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Los Alamitos wants out of California’s sanctuary state movement – what are the legal repercussions?




In this handout provided by U.S. Immigration and Customs Enforcement, foreign nationals were arrested during a targeted enforcement operation conducted by U.S. Immigration and Customs Enforcement (ICE) on Feb. 9, 2017 in Atlanta, Georgia.
In this handout provided by U.S. Immigration and Customs Enforcement, foreign nationals were arrested during a targeted enforcement operation conducted by U.S. Immigration and Customs Enforcement (ICE) on Feb. 9, 2017 in Atlanta, Georgia.
ICE via Getty Images

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On Monday, the Los Alamitos City Council voted 4-1 to exempt their city from the Senate Bill 54 law that bars local law enforcement from working with ICE agents.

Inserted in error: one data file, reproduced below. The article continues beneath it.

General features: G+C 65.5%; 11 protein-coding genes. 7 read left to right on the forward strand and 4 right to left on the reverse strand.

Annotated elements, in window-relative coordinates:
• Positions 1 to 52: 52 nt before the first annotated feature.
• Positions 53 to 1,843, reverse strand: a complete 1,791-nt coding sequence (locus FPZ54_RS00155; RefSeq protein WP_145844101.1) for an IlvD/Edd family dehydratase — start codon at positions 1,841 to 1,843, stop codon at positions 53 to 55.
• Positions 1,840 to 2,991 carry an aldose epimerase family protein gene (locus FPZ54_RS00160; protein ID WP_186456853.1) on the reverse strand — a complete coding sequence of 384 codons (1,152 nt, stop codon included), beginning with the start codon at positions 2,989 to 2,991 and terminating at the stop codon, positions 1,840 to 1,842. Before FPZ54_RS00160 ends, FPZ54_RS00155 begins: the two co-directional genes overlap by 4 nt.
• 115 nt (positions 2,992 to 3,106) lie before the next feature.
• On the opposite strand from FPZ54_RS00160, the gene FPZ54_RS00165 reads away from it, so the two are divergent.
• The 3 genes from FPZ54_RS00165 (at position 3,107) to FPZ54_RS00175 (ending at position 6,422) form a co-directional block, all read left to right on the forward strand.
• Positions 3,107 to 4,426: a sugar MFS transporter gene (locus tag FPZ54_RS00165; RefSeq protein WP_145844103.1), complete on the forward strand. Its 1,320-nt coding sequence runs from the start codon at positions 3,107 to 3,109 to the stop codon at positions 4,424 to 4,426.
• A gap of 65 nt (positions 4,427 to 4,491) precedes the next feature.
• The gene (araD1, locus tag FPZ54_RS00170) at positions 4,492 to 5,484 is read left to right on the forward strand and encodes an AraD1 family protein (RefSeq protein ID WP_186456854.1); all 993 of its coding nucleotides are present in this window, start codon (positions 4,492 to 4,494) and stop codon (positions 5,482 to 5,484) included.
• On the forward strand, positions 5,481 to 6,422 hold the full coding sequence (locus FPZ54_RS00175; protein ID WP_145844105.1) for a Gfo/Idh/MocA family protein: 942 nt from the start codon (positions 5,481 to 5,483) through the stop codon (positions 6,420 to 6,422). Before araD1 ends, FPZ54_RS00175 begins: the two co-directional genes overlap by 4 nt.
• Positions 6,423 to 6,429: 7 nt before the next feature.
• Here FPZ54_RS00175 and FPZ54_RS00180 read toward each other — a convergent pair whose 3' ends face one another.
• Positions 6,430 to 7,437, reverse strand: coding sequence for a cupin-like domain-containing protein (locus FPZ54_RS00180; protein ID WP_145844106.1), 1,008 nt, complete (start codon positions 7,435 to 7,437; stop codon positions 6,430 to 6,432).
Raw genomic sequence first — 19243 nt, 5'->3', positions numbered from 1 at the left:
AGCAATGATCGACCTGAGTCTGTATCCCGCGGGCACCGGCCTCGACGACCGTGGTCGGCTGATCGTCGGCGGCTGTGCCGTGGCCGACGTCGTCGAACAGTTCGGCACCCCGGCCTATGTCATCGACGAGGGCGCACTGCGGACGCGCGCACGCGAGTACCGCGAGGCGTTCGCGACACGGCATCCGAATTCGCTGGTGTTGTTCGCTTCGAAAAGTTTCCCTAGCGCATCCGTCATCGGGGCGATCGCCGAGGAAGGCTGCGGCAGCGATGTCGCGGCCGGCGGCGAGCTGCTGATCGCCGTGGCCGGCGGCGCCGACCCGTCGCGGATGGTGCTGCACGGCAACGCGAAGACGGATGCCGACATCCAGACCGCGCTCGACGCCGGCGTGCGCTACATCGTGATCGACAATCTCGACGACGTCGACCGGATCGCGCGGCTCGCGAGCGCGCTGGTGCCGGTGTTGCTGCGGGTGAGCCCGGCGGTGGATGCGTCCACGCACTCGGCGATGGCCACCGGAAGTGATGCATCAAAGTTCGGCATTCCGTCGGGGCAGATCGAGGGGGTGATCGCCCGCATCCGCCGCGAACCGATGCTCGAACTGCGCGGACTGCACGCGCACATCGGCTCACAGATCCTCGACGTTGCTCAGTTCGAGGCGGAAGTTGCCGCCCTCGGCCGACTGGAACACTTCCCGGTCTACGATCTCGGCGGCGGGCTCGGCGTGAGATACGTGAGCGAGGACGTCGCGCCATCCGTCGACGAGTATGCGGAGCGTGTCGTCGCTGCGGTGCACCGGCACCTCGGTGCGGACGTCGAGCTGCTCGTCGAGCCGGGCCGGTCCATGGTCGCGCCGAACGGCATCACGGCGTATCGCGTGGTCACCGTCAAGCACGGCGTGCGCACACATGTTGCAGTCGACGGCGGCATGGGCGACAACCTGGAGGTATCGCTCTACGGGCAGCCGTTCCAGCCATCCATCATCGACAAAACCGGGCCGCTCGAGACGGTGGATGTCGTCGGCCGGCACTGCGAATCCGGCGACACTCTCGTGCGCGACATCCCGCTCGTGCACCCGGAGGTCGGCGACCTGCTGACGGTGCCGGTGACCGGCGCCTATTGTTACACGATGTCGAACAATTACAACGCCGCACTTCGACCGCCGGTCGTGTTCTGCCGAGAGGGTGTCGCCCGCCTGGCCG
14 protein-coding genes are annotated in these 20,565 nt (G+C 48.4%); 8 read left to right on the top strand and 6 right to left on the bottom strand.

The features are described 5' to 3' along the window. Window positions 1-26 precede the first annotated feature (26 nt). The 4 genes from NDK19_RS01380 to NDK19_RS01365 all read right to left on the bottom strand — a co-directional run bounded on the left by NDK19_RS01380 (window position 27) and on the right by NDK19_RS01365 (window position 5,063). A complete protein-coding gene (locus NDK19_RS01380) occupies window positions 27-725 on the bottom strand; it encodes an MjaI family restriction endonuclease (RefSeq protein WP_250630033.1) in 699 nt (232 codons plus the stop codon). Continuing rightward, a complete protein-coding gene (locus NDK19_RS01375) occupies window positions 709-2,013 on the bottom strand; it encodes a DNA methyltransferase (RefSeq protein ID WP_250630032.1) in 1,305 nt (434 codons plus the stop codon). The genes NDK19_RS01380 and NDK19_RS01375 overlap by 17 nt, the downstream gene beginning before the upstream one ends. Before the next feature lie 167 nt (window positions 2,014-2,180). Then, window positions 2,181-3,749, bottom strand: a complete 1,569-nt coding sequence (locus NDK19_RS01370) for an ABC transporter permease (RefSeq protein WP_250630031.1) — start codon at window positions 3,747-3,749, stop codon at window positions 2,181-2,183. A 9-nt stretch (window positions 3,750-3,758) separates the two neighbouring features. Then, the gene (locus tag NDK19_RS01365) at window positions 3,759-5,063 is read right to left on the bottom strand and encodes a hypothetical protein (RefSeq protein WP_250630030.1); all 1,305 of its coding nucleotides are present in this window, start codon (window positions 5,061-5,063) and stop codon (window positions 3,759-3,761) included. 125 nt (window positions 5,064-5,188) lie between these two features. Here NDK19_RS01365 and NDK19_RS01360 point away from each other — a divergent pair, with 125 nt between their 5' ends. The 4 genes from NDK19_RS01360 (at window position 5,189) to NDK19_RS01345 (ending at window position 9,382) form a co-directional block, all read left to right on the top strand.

In a mostly blue state, the city is unique in opposing California’s sanctuary state efforts, although various California Sheriff’s Associations have also spoken out against SB 54.

Some legal scholars have said this ordinance might instigate a lawsuit. The ACLU has said it will litigate if the measure moves forward.

Why did Los Alamitos vote to exempt itself from sanctuary state laws? Is the city facing potential legal backlash?

Guests:

Troy D. Edgar, Mayor of Los Alamitos, who voted for the ordinance

Sameer Ahmed, a staff attorney at the ACLU of Southern California; he is one of five authors of a letter sent to the City Council of Los Alamitos opposing the decision

Claude Arnold, a retired special agent who was in charge of U.S. ICE investigations at their L.A. office; he is a consultant at Frontier Solutions, a crisis management firm based in L.A.